The usual response is to behave in a friendly and natural manner, glancing at the other person, perhaps saying ‘hello’ and exchanging small talk or remaining silent.
If you try hard to avoid the other’s glance or you look out of the window as if nobody sat nearby, you would appear so uneasy and so unnatural that you might lay yourself open to suspicion!
To gaze intently may show your attentiveness, but is not that necessary. The best way is to look at him or her as naturally as he or she looks at you.
Some of them, perhaps because of nervousness, like to bury their nose in their manuscript to read their speech all the time.
Speaking in public is also a kind of two-way communication, which needs eye contact from both sides. The speaker will certainly feel embarrassed when he sees that his audience do not look at him. But if he doesn’t look at his audience now and then, his audience also has the right not to listen to what he is saying.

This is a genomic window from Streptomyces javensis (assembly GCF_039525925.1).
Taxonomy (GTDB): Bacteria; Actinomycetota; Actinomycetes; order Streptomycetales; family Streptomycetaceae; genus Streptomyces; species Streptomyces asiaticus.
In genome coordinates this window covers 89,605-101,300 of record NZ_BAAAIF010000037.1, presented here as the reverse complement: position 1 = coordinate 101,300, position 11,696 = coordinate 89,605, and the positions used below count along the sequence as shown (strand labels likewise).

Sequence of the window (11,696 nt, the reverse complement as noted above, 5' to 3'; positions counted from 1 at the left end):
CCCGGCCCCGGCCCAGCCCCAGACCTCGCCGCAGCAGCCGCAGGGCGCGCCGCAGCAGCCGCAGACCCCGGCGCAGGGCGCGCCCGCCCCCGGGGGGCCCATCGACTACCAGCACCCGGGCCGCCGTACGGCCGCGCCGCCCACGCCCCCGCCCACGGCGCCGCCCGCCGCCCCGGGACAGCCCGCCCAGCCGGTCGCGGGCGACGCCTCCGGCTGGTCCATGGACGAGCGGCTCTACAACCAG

You may look at the approaching strangers until they are about eight feet away, then your glances must veer away as they pass.
A British lecturer should look at his audience now and then.
gaze -means to direct your eyes towards something for a long time. 注视;凝视
stare -suggests to fix your eyes on somebody or something very deliberately. It can be impolite to stare at somebody. 盯着;目不转睛地看
peer -means to look very closely and suggests that it is difficult to see well. 窥视
gawk -is often used to show disapproval and means to look at someone or something in a foolish way especially with your mouth open. 呆呆地看着
glance- to take a quick look at something. 扫视;瞥一眼
peep -means to look at something very quickly, especially secretly or quietly. 偷窥
inspect- means to examine something closely. 审查;审视
feast your eyes -to look at something because you are pleased to see it. 饱眼福